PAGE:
So yesterday, I had lit circle. I’ve been having some trouble connecting with them. Part of it is very few of them are actually friends so they don’t feel as comfortable sharing as the kids in my last group. Also, they all like different genres so trying to engage them all in a single story has been exhausting. But…I finally did it! Inventing Elliot by Graham Gardener was the answer! They’re all over this book.
When we met yesterday, we talked about Phoebe Price, the girl who hanged herself because of being tormented by bullies, and bullying in general. We discussed the case and how the worst of her bullies are facing charges and what could have been done to make a difference in Phoebe’s life. I told them about the articles I read and how the single most effective action to curtail bullying wasn’t parents or teachers, it was the response of peers. Bridget, one of the girls said, “But we don’t have any power.”
I told her that they had the most power in situations like this. No one wants to be disapproved of by their peers and that by condemning the action of a bully (not the person) they actually help to end the bullying behavior because then the bully experiences the disapproval.
These kids are lucky. Their school really does have a zero tolerance policy regarding bullies, but that doesn’t mean it doesn’t happen. Bridget, who’s relatively new to the school says it’s way better than her old school, but she still sees it occasionally.
So for the next two weeks, all seven kids are conducting an experiment. If they see someone being bullied, they’re going to stand up for the kid in question. The cool thing is, they all seem genuinely excited about trying the experiment. They’re going to take notes and we’ll be discussing it during our next lit circle session. I talked to the teachers and they’re excited too. Will it stop all bullying in the school? I doubt it. Will it show these kids that they do have power to help change things? I sure as hell hope so.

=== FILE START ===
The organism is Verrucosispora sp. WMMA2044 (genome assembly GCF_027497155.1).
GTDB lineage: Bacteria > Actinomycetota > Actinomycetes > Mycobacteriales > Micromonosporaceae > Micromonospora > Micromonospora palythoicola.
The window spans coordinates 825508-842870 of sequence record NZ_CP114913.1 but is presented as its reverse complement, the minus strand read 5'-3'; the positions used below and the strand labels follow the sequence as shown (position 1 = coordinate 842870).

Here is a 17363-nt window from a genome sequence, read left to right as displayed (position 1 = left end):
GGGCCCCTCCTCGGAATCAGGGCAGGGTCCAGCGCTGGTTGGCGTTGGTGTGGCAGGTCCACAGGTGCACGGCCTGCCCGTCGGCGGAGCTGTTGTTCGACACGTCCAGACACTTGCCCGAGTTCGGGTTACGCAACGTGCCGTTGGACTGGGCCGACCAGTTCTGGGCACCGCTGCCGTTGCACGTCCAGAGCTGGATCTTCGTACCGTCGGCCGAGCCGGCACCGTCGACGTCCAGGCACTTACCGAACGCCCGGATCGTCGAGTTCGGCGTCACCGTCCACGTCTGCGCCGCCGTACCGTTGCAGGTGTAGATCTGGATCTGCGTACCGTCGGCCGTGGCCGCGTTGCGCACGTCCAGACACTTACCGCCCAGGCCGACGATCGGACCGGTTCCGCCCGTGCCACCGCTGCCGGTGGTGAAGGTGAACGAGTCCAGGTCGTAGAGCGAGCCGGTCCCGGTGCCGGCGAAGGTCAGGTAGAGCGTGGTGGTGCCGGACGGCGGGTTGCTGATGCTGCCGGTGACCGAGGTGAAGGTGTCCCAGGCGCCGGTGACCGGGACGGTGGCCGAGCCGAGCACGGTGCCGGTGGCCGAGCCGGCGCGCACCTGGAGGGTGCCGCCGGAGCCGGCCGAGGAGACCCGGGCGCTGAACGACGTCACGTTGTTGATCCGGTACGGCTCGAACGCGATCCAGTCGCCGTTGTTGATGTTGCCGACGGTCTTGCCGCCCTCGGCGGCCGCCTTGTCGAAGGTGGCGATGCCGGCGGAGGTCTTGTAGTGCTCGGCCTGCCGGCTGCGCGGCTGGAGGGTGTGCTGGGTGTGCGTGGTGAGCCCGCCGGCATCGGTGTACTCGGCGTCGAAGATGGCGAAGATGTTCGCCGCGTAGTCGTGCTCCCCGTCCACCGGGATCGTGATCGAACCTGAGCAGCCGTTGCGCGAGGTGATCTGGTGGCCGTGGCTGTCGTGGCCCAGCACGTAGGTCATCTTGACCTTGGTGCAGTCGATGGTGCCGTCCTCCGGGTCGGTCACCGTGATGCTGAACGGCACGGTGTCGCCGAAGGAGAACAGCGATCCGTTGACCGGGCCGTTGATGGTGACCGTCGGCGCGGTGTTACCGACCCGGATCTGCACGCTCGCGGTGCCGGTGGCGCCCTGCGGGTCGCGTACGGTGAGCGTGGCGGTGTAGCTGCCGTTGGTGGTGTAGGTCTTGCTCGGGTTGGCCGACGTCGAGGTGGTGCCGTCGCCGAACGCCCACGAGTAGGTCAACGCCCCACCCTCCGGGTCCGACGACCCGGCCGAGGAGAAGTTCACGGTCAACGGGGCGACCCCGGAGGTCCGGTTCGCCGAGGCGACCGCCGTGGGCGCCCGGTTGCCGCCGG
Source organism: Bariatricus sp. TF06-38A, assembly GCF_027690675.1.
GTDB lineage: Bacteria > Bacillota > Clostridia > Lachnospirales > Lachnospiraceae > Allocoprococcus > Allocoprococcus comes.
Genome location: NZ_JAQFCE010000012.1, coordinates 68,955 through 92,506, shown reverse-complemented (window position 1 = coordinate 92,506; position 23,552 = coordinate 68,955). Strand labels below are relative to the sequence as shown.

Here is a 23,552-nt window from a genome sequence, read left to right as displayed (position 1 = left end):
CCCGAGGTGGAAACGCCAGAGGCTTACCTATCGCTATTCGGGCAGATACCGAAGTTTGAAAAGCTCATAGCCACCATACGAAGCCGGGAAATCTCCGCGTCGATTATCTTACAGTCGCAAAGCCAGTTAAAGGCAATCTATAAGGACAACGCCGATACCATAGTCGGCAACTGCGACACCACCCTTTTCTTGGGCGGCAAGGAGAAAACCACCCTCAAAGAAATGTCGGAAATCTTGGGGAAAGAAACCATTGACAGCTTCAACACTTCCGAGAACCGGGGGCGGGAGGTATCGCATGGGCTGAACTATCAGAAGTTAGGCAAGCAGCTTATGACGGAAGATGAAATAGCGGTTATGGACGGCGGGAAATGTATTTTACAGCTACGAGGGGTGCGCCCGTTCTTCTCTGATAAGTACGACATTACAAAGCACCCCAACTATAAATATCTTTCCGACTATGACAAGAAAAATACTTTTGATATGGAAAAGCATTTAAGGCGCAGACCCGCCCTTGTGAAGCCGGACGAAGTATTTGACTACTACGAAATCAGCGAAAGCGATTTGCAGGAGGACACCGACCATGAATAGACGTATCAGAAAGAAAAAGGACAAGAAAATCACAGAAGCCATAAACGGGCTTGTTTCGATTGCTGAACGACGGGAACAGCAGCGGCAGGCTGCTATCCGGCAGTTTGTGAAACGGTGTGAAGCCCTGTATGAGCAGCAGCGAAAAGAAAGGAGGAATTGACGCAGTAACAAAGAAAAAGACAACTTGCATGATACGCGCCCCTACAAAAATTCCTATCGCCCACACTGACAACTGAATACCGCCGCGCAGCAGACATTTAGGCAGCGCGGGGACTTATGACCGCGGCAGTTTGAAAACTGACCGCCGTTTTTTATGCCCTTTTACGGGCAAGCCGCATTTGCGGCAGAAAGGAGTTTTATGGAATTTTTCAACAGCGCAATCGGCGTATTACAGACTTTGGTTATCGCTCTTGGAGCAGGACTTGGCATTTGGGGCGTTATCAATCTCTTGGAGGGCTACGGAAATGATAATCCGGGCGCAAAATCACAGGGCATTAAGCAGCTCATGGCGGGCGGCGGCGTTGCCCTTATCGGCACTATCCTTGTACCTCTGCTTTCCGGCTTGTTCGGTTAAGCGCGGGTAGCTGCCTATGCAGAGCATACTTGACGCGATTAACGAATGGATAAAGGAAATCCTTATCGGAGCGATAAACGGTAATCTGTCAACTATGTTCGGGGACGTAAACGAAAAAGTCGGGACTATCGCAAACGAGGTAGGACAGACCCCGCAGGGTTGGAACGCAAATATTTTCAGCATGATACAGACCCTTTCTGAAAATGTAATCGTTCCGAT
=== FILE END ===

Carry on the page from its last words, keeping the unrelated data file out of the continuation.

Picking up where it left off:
After lit circle, I was feeling pretty good, and I walked back into the office to sign out. Oh what a mistake! After I checked out, I turned around and squealed. Loudly. Because there behind me, talking in a totally normal voice to one of the secretaries was a fucking clown! Green hair, hat with a flower, full-on clown makeup and ginormo red shoes. Apparently his kid had forgotten his lunch at home.
Of course both the secretaries frowned at me and the principal, vice principal and the guidance counselor all stuck their heads out of their doors to see WTF. The clown glowered me. Angry man face underneath eerily happy clown face is beyond creepy. Seriously, the stuff that nightmares are made of. Needless to say, my happy lit circle high dissipated rather quickly.
0 thoughts on “Not Everyone Loves a Clown”
I heart the anti-bullying kids.
And I agree, clowns are beyond creepy.
Oh, what a very cool project for the kids!
Holy crap. No wonder your poor head was broken yesterday after the clown experience…
Yay for the kids' experiment! Here's hoping it works:)
Hey, I think you made a point and helped those kids and more than that, you opened their eyes AND gave them back their power. thats a big deal. Knowing that they can do something about it and that they dont have to take it.
A squeek?? considering I hate clowns, I know you SCREAMED. hard core. and I would have also.. and then probably hit him..Admit to the screaming… cause wow.yeah, Clowns suck.